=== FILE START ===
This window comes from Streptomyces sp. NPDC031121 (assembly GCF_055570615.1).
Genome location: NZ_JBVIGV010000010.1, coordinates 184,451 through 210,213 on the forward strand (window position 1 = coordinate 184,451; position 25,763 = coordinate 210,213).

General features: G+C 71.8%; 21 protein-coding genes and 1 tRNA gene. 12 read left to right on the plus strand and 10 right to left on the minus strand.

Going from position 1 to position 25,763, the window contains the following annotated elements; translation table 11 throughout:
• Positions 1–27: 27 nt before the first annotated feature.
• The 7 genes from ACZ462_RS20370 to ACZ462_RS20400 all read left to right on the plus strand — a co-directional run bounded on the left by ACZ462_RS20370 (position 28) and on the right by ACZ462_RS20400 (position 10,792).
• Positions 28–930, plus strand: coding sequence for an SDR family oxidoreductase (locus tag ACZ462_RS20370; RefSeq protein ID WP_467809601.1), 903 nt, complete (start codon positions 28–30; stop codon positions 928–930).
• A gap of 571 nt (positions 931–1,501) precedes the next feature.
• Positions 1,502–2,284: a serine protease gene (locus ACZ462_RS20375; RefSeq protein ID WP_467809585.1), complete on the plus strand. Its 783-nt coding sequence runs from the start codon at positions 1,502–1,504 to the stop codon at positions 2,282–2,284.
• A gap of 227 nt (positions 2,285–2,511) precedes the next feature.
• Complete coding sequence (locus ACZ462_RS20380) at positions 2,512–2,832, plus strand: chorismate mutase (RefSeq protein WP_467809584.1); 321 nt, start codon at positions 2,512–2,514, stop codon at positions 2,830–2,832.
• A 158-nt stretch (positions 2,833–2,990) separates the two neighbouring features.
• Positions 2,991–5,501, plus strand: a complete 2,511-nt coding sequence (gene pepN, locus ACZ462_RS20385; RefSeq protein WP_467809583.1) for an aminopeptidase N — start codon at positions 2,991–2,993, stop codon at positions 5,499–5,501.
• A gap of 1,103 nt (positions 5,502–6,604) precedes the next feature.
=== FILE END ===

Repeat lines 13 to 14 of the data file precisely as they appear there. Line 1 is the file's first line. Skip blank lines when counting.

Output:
• Positions 2,991–5,501, plus strand: a complete 2,511-nt coding sequence (gene pepN, locus ACZ462_RS20385; RefSeq protein WP_467809583.1) for an aminopeptidase N — start codon at positions 2,991–2,993, stop codon at positions 5,499–5,501.
• A gap of 1,103 nt (positions 5,502–6,604) precedes the next feature.